What are you most proud of, about UW? "I appreciate that, in addition to its dedication to academic excellence, UW began with an outward perspective and has maintained that outlook. Some examples are the pioneering of co-op programs; the Math Faculty's Centre for Education in Mathematics and Computing with its connections to elementary, middle, and secondary school teachers and students (just one of many outreach efforts at UW); and the way in which the University encourages faculty to be entrepreneurial by giving them full ownership of their intellectual property."
To what projects do you designate your gifts? "I contribute to the Library fund and to the Descartes Foundation, among others. Recently, I've directed a portion of my gifts to the Ontario Graduate Scholarships where my funds are matched. I give because I care about the University and, in particular, about access for all students who meet our academic standards."
What person has influenced you most? "I have to mention two people. One was my grade 6 teacher, Mr. Callbeck at Richmond Public School in Calgary, who told me I was a born teacher and actually left me in charge of the class at times when he was called away because of his principal's duties. That's when I fell in love with teaching. The second person was Michel McKiernan, my PhD supervisor, who not only guided me through graduate school and inspired me with his classroom teaching, but also wisely advised me to find a niche in life that would make me happy and content."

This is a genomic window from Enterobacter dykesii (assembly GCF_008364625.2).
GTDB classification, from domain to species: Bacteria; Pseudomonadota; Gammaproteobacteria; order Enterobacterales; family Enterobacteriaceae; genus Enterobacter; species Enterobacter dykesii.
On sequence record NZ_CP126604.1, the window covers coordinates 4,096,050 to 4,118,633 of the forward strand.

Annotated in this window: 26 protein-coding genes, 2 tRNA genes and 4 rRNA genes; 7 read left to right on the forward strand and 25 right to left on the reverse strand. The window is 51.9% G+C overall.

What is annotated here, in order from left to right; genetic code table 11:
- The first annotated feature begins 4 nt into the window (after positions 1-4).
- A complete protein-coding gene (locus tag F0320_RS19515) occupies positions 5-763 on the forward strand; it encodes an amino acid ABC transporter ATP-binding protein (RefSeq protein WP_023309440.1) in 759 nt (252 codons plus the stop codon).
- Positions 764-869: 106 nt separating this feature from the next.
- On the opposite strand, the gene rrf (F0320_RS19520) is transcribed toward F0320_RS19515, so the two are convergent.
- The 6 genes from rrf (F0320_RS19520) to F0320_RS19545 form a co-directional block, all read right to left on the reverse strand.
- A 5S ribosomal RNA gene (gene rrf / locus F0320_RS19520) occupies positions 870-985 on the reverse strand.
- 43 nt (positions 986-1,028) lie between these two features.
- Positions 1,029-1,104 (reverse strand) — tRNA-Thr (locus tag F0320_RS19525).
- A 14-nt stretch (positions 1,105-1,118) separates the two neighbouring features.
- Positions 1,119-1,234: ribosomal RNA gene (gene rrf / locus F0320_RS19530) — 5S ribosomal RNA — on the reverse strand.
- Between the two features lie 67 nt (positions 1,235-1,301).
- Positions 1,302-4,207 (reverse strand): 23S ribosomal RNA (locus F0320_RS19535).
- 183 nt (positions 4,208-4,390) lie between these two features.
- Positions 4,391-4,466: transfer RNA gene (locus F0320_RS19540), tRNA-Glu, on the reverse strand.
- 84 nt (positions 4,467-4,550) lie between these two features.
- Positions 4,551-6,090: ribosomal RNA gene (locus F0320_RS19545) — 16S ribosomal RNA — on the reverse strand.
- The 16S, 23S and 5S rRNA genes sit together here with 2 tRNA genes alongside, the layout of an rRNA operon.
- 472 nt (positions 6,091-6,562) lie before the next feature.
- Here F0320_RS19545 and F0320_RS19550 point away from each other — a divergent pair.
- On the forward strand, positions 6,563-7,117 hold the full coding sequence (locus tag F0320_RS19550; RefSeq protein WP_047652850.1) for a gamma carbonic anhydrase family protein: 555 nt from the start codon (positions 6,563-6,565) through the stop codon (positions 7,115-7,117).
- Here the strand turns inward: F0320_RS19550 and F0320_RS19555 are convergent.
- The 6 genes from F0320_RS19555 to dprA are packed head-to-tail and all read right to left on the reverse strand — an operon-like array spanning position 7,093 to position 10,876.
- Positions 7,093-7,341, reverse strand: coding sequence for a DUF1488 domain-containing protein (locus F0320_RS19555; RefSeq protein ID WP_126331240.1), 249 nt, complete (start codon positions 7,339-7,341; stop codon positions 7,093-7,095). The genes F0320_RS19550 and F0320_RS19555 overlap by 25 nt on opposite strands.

|WHEN AND WHERE|
Pension and benefits committee 12 noon, Needles Hall room 3004,
discussion of benefits coverage for paramedical treatment.
Waterloo Public Interest Research Group open house and volunteer information session, 4:00 to 8:00, Student Life Centre.
Engineers without Borders general meeting 5:30, Davis Centre room 1302, with more information about EWB and a presentation by Ross Groves and George Roter of the national office.
UW Stage Band auditions 6 p.m., information 885-0220 ext. 226.
Open mic at the Bombshelter pub from 9:00 tonight.
Blood donor clinic January 13 and 17-21, Student Life Centre, sign-up and information booth in the SLC Tuesday 11:30 to 2:00.
Work reports from fall term jobs (most faculties) due tomorrow 4 p.m.
Engineering alumni in Washington: reception Tuesday 5:30, Omni Shoreham Hotel, during annual meeting of the Transportation Research Board, information online.
Volunteer fair Wednesday 11:00 to 2:00, SLC.
On-campus part-time job fair Thursday 12:00 to 2:00, SLC.
Warrior Weekend January 14-15, watch for details or check web site.
Winter Dance with Siskins outing organized by UW Recreation Committee, Saturday 8 p.m.